Elsewhere, some ETFs are risky.

Me yesterday.

I wrote about IEX's application to be a public exchange. Without wanting to wade into every emotional question of market structure, I did ask if there were any ways to game the Investors Exchange's "magic shoebox" delay on quotes. And of course I got answers, because my readers are great. Here's one suggestion involving peg orders, though the details are not fleshed out.

There's also an argument that the delay might facilitate spoofing. For instance, you send a big bid to the Investors Exchange to make it look like there's a lot of buy-side demand. Then, 300 microseconds later, you send a cancel. The bid displays for 300 microseconds, and during that time bids elsewhere go up, and you sell on other exchanges at inflated prices. By the time anyone can see your bid and try to hit it, it's been canceled. This is clever, though (1) your big spoof bid is still at risk for 300 microseconds (it can be hit by anyone who tried to sell before your bid was displayed) and (2) I don't think this is really a long enough delay for the spoofing to be all that profitable in practice (remember, other exchanges have their own delays caused by physics and programming rather than shoeboxes). More to the point, though, this suggestion violates the spirit of the contest, which was to find a legal way to game the delay. The spoofing is obviously illegal.

Things happen.

Altice to Buy Cablevision for $17.7 Billion. Jim Chanos, who's been short China for years, had a good August. Henry Kravis’ $29 billion albatross. SEC Removes References to Credit Ratings in Money Market Fund Rule and Form. Germany Defies ECB by Fortifying National Bank Control Rules. MetLife to Take $792 Million Third-Quarter Charge Tied to Tax Issues. More on next week's Bank of America chairman/CEO separation vote. Individuals' "stock portfolio weights and returns are, on average, lower when the volume of disclosure in firms’ annual reports is greater." Donald Trump seems to be the actual Republican front-runner? Lloyd Blankfein is not a Trump fan. The Dragon Dreams Museum is in bankruptcy. "We had met at a bar. I told him I was an economist. He told me he was a pot dealer." Mass incarceration and rational choice theory. "The real Brooklyn is now on the Left Bank." Artisanal sandwich.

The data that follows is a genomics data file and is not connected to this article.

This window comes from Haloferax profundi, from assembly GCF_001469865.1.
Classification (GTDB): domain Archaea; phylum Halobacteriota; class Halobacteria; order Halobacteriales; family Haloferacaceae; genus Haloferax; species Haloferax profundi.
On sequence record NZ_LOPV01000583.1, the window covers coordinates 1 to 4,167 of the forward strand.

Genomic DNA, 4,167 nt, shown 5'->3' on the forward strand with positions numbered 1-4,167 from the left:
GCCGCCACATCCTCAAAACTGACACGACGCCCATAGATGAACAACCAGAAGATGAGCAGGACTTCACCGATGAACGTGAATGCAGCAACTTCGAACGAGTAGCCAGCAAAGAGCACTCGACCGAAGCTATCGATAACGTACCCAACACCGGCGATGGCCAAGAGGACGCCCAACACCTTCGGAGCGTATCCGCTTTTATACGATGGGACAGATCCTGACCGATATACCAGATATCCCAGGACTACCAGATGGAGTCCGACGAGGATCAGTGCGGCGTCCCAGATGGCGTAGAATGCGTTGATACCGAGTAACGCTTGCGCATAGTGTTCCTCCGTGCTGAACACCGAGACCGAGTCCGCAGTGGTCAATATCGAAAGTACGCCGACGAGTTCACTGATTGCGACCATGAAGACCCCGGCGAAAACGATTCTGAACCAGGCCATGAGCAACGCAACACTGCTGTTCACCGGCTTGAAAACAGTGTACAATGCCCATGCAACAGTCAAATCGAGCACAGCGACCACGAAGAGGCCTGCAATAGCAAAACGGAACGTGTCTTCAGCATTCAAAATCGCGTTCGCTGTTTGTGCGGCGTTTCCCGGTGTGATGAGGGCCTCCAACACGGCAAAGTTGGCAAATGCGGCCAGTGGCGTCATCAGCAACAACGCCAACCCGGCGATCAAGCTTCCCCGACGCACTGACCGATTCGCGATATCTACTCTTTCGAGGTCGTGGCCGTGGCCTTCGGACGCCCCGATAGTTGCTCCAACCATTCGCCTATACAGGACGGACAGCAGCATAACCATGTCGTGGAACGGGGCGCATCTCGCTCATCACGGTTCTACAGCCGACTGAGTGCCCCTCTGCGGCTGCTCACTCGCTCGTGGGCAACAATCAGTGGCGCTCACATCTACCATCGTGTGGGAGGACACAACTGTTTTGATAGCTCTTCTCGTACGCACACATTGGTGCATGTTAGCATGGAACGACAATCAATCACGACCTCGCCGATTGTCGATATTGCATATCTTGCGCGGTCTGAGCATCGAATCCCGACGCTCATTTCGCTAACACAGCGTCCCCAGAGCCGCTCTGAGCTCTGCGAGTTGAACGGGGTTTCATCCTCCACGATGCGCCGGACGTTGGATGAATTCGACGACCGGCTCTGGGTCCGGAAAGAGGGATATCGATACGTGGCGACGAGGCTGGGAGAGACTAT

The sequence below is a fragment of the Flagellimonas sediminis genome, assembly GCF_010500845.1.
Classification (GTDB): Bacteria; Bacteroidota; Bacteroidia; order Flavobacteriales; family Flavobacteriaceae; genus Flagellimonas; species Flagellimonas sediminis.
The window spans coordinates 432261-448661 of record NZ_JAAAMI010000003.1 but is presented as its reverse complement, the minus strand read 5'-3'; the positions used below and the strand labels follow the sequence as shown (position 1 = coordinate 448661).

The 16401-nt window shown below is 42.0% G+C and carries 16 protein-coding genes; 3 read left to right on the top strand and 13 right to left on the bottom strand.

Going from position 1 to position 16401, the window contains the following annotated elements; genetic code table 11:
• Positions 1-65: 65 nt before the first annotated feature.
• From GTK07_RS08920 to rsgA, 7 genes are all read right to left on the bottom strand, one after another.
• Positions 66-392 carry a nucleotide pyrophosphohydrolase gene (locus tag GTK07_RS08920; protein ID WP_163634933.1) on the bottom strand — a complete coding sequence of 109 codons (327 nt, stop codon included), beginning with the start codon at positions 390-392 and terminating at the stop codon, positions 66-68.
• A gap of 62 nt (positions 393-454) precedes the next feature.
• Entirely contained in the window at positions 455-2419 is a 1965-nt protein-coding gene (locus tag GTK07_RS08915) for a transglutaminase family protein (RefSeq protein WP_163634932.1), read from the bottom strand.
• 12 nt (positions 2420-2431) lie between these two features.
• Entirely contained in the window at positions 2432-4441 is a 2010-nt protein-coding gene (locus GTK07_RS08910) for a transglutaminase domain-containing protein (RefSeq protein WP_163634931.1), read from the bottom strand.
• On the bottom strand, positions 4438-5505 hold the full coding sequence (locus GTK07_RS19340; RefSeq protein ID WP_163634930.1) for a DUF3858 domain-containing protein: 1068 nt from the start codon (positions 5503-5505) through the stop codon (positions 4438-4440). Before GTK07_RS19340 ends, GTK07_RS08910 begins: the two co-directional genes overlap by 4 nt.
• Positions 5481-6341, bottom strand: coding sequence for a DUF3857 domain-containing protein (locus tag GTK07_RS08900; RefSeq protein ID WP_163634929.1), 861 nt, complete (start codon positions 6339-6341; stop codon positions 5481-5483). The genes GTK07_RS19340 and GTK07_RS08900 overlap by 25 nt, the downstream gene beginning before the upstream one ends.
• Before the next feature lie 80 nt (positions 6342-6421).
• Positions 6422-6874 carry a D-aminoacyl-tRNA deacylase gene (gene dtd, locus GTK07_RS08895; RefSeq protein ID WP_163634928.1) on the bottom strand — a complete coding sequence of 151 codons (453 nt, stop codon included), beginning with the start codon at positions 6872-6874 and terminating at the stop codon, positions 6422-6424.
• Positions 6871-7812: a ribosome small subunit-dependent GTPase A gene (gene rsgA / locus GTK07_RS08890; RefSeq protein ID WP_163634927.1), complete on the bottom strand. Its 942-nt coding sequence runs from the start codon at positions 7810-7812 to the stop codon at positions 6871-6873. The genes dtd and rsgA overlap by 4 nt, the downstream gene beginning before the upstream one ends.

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This column does not necessarily reflect the opinion of the editorial board or Bloomberg LP and its owners.

To contact the author of this story:
Matt Levine at mlevine51@bloomberg.net

To contact the editor responsible for this story:
Zara Kessler at zkessler@bloomberg.net